The brief also reports findings from the 2019 Kaiser Family Foundation/George Washington University Survey of Community Health Centers. The survey was designed and analyzed by researchers at KFF and GWU, and conducted by the Geiger Gibson Program in Community Health Policy at GWU. It was fielded from May to July 2019 and was emailed to 1,342 CEOs of federally funded health centers in the 50 states and the District of Columbia identified in the 2017 Uniform Data System. The response rate was 38%, with 511 responses from 49 states and DC.

Additional support for the survey was provided by the RCHN Community Health Foundation as part of its ongoing research collaborative with the Geiger Gibson Program.

2019 Survey of Community Health Centers

(Questions 1-15 and 17-34 reserved for future release)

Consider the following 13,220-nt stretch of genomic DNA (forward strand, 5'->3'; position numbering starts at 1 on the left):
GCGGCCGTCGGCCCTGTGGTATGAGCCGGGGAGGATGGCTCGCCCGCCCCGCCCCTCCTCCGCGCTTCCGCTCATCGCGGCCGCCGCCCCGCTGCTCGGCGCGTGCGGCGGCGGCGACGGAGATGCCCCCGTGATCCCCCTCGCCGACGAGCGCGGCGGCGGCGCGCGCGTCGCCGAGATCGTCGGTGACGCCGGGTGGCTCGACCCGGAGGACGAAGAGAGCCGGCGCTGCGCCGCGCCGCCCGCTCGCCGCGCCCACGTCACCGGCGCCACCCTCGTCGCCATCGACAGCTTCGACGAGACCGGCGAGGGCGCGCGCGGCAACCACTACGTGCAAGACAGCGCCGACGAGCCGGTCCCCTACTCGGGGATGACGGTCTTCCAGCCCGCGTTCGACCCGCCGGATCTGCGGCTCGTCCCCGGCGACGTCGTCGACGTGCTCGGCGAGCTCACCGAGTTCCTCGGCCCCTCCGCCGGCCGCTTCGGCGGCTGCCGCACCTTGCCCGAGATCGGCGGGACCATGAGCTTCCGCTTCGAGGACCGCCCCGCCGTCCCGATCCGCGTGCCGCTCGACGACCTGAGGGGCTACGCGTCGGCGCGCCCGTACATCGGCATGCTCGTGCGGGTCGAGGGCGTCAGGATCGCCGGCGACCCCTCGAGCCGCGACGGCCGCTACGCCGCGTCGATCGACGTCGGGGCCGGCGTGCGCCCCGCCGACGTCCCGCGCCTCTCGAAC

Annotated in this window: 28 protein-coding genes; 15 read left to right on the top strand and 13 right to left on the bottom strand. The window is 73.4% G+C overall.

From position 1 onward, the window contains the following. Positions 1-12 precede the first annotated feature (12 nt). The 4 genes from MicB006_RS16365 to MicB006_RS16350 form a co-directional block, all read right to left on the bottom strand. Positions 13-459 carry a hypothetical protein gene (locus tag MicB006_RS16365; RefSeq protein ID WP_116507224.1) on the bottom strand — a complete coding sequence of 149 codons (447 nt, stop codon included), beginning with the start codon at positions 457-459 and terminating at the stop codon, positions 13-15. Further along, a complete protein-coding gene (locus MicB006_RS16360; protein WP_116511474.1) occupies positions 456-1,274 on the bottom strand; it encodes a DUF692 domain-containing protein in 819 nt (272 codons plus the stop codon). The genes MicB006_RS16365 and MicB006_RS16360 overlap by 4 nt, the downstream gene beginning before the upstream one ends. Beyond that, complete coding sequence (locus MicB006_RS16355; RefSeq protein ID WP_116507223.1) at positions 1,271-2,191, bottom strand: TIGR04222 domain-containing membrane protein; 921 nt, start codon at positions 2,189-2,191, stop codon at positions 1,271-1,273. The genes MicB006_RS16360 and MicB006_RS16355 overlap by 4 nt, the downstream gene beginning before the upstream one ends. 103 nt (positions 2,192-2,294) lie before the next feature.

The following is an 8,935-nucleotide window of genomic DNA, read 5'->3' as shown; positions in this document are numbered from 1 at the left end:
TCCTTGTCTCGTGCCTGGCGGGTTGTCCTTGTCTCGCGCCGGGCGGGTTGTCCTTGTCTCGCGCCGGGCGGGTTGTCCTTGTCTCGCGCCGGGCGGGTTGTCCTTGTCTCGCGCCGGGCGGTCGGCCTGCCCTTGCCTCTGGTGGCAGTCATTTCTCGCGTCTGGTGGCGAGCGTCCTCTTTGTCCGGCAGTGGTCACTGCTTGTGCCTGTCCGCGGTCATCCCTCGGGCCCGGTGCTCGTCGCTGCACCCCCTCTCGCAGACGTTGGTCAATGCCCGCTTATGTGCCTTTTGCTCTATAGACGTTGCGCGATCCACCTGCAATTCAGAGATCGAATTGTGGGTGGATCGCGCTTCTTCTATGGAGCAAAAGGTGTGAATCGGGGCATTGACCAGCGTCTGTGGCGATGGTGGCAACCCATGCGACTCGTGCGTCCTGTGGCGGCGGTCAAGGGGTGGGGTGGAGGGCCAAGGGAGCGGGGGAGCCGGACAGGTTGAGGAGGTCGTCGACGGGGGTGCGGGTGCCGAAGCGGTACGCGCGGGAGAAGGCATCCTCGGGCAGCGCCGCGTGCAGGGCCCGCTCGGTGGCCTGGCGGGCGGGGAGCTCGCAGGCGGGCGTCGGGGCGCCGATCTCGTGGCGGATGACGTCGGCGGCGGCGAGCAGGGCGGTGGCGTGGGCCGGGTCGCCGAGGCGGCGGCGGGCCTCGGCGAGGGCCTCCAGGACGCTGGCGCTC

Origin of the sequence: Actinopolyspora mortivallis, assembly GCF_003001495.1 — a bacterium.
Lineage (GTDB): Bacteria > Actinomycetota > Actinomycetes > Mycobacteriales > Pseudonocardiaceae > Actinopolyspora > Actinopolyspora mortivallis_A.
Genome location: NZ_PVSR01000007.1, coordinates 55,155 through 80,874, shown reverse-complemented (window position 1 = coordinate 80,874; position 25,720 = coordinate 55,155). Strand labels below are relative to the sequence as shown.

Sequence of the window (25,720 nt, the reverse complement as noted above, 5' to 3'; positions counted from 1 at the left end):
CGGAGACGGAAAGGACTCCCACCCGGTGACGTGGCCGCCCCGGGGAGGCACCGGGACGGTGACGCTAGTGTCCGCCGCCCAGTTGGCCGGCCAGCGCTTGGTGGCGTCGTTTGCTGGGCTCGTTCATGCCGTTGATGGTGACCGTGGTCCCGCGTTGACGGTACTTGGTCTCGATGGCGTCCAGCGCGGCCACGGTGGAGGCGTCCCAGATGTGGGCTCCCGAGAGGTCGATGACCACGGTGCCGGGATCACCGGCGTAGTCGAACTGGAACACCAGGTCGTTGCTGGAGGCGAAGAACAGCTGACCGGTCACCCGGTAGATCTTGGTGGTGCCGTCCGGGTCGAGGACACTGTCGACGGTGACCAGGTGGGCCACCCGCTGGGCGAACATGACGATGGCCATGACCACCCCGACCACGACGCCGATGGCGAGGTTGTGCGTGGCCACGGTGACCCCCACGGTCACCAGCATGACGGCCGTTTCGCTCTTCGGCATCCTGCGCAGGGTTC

Q16.     Over the past year, has your health center noticed any of the following among your immigrant patients and their family members?

Please indicate whether the following have been seen among many patients, some patients, a few patients, no patients, not applicable, or don’t know.

Patients who refuse to enroll in Medicaid for themselves

Patients who refuse to enroll in Medicaid for their children

Patients who disenroll or refuse to renew their own Medicaid coverage

Patients who disenroll or refuse to renew Medicaid coverage for their children

A reduction in the number of adult patients seeking care from the health center

A reduction in the number of patients seeking care for their children from the health center

Executive Summary